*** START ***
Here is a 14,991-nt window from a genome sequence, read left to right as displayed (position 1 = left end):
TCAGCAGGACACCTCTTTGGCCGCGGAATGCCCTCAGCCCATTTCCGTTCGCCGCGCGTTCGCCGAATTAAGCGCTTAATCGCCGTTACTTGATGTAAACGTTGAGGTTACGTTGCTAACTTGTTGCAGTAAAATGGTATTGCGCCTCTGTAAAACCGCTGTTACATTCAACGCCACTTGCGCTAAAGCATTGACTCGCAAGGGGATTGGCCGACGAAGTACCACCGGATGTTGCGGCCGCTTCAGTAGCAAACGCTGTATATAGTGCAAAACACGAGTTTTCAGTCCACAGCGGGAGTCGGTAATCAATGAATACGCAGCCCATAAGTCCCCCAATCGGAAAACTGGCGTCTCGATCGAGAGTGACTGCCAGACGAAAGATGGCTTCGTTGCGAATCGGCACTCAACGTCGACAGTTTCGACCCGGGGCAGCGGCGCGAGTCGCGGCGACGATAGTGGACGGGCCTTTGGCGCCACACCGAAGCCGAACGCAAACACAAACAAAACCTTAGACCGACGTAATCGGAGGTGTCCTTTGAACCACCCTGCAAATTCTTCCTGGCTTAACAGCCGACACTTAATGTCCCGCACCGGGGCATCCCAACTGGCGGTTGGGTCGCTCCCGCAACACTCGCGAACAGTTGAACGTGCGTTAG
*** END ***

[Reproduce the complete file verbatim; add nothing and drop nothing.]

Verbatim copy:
Here is a 14,991-nt window from a genome sequence, read left to right as displayed (position 1 = left end):
TCAGCAGGACACCTCTTTGGCCGCGGAATGCCCTCAGCCCATTTCCGTTCGCCGCGCGTTCGCCGAATTAAGCGCTTAATCGCCGTTACTTGATGTAAACGTTGAGGTTACGTTGCTAACTTGTTGCAGTAAAATGGTATTGCGCCTCTGTAAAACCGCTGTTACATTCAACGCCACTTGCGCTAAAGCATTGACTCGCAAGGGGATTGGCCGACGAAGTACCACCGGATGTTGCGGCCGCTTCAGTAGCAAACGCTGTATATAGTGCAAAACACGAGTTTTCAGTCCACAGCGGGAGTCGGTAATCAATGAATACGCAGCCCATAAGTCCCCCAATCGGAAAACTGGCGTCTCGATCGAGAGTGACTGCCAGACGAAAGATGGCTTCGTTGCGAATCGGCACTCAACGTCGACAGTTTCGACCCGGGGCAGCGGCGCGAGTCGCGGCGACGATAGTGGACGGGCCTTTGGCGCCACACCGAAGCCGAACGCAAACACAAACAAAACCTTAGACCGACGTAATCGGAGGTGTCCTTTGAACCACCCTGCAAATTCTTCCTGGCTTAACAGCCGACACTTAATGTCCCGCACCGGGGCATCCCAACTGGCGGTTGGGTCGCTCCCGCAACACTCGCGAACAGTTGAACGTGCGTTAG